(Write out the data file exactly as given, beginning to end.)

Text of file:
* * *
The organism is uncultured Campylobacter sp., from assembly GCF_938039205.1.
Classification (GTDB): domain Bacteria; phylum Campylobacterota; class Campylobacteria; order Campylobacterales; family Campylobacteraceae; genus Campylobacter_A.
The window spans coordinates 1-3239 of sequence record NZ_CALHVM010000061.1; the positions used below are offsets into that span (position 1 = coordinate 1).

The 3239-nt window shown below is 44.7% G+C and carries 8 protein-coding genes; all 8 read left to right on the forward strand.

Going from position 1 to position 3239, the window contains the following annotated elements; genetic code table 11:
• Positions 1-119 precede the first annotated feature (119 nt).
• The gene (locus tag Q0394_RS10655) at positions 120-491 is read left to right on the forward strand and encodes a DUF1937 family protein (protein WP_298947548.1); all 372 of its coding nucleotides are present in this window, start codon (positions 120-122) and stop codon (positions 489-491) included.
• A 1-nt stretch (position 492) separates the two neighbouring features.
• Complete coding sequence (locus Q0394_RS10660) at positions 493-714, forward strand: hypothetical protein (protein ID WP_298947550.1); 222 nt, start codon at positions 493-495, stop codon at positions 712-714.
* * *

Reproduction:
The organism is uncultured Campylobacter sp., from assembly GCF_938039205.1.
Classification (GTDB): domain Bacteria; phylum Campylobacterota; class Campylobacteria; order Campylobacterales; family Campylobacteraceae; genus Campylobacter_A.
The window spans coordinates 1-3239 of sequence record NZ_CALHVM010000061.1; the positions used below are offsets into that span (position 1 = coordinate 1).

The 3239-nt window shown below is 44.7% G+C and carries 8 protein-coding genes; all 8 read left to right on the forward strand.

Going from position 1 to position 3239, the window contains the following annotated elements; genetic code table 11:
• Positions 1-119 precede the first annotated feature (119 nt).
• The gene (locus tag Q0394_RS10655) at positions 120-491 is read left to right on the forward strand and encodes a DUF1937 family protein (protein WP_298947548.1); all 372 of its coding nucleotides are present in this window, start codon (positions 120-122) and stop codon (positions 489-491) included.
• A 1-nt stretch (position 492) separates the two neighbouring features.
• Complete coding sequence (locus Q0394_RS10660) at positions 493-714, forward strand: hypothetical protein (protein ID WP_298947550.1); 222 nt, start codon at positions 493-495, stop codon at positions 712-714.